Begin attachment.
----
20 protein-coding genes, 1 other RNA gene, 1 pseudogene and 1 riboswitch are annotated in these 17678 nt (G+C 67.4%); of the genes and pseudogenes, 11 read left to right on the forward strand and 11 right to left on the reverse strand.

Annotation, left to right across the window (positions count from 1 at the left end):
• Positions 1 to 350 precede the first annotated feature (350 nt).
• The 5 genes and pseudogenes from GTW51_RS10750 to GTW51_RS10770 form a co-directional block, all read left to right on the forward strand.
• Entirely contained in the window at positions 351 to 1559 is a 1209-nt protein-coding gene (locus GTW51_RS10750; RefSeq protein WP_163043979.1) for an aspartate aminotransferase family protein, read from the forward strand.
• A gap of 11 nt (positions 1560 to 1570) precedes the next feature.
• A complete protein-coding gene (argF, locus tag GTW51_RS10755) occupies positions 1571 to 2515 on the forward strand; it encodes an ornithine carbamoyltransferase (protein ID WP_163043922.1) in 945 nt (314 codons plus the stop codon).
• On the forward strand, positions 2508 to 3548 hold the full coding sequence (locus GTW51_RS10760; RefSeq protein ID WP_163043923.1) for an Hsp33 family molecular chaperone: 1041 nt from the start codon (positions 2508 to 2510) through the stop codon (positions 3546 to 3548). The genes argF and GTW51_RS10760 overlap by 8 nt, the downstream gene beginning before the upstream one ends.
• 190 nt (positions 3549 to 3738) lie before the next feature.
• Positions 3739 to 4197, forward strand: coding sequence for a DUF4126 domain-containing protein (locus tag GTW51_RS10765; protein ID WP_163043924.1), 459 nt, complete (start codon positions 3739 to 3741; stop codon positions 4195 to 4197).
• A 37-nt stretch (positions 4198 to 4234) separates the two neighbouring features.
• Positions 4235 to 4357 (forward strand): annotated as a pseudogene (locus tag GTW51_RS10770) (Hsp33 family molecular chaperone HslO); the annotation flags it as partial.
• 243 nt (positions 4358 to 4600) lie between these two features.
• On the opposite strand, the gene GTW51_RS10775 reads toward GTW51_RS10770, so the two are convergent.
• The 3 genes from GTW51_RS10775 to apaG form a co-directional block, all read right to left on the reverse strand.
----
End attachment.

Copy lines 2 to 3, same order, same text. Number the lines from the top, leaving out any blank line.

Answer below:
Annotation, left to right across the window (positions count from 1 at the left end):
• Positions 1 to 350 precede the first annotated feature (350 nt).